What makes cockroaches nearly indestructible? You'd be surprised to know that it has little to do with their incredibly quick reflexes.
These resilient pests have the amazing ability to run at full speed into obstacles such as concrete walls and launching themselves vertically right after the collision.
If humans were to attempt such a feat, they wouldn't be able to survive the impact alone. This is why scientists have long wondered which mechanism allows the insects to pull the stunt off.
Finally, a research team from Harvard University reveals through a paper published Feb. 13 in the Journal of the Royal Society Interface that the species' exoskeleton is mainly what keeps them safe during crashes.
Cockroaches Are Smarter Than You Think
To come up with this finding, Dr. Kaushik Jarayam, and other researchers took videos of 18 male cockroaches scampering across a makeshift track with several walls. Among these obstacles, only one was climbable. The rest were covered in petroleum jelly.
As the team watched the recordings in slow motion, they noticed that the insects just recklessly rammed their heads into the climbable wall almost all the time. It was only in a few instances that they took a little caution by using their legs as brakes and tilting their heads upwards before colliding with the obstacle.
Verifying The Findings With Roach Robots
To confirm this assumption, the team conducted the same experiment but this time around, they used a palm-sized sensorless robot that behaved like a real cockroach.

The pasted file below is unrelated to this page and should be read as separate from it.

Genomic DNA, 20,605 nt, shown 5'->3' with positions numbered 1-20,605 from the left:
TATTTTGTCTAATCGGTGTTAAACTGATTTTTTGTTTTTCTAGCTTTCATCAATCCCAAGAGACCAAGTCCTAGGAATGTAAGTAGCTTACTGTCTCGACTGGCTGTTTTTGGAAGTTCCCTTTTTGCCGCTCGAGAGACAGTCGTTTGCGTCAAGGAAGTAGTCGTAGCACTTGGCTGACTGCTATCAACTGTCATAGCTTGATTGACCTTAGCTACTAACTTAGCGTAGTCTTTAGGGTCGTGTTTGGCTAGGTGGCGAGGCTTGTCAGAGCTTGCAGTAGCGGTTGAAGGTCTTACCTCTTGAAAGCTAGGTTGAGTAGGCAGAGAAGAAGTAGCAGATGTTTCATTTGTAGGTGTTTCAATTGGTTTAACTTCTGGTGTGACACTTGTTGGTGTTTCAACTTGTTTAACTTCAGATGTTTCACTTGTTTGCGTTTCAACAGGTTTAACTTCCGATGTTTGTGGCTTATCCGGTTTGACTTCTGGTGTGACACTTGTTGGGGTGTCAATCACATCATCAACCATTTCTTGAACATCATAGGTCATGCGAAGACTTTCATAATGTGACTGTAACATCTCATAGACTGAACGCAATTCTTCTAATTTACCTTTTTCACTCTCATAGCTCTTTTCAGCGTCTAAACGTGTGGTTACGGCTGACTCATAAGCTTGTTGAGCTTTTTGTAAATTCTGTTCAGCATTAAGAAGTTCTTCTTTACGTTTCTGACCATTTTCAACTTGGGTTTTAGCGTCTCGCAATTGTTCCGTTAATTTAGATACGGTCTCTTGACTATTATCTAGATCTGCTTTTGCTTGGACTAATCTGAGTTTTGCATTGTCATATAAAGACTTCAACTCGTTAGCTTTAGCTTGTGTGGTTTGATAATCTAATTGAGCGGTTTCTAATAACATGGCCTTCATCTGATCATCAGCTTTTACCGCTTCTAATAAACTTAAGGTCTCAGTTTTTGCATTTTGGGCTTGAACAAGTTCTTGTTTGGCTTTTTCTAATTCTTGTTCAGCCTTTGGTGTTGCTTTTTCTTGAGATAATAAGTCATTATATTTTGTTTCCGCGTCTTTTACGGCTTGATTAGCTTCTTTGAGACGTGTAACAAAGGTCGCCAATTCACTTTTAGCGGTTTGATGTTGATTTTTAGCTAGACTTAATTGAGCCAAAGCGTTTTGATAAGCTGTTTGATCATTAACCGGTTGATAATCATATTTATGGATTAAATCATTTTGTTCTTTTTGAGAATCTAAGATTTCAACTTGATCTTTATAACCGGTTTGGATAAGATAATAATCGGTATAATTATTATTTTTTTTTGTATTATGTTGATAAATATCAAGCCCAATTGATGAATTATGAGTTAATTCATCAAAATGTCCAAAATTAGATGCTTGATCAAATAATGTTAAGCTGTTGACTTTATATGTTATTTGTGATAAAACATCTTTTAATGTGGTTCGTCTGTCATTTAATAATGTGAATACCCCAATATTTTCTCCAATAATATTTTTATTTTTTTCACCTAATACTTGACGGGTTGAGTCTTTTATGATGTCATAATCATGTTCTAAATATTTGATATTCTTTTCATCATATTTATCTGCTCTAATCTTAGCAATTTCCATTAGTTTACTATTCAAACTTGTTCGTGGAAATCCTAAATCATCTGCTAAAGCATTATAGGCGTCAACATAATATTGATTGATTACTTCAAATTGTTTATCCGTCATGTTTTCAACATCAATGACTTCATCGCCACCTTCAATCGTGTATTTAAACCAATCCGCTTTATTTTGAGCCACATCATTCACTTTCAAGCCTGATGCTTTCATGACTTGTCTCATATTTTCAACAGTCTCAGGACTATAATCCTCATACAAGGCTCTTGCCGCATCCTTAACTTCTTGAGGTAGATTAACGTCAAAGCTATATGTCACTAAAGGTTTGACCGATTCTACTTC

Known as the Dynamic Autonomous Sprawled Hexapod, the mechanical wonder also has six legs and a soft exoskeleton. Although it couldn't climb obstacles, it is capable of shifting from a horizontal alignment to vertical by crashing its body into one.
With this, the results of the second experiment confirmed what the researchers have previously concluded. Development of the insect-like robot could likewise be useful to engineers in terms of building tinier but more intelligent robots.
Building Indestructible Robots
Based on the study, the secret to developing a robot with a resilience similar to the insect is quite simple. It should be built as light as 16 grams like the DASH. The researchers estimated that only animals or robots that weigh under a kilogram could successfully survive a head-first collision.
Just recently, another team from Harvard University created a similar cockroach-like robot with an aim to save human lives in hard-to-navigate disaster areas. Although it is missing an exoskeleton, the Harvard Ambulatory Microrobot can run lightning fast, jump heights, climb surfaces, turn quickly, carry a significant load, and survive falls. At 12 grams, it weighs much lighter than Jarayam's robot.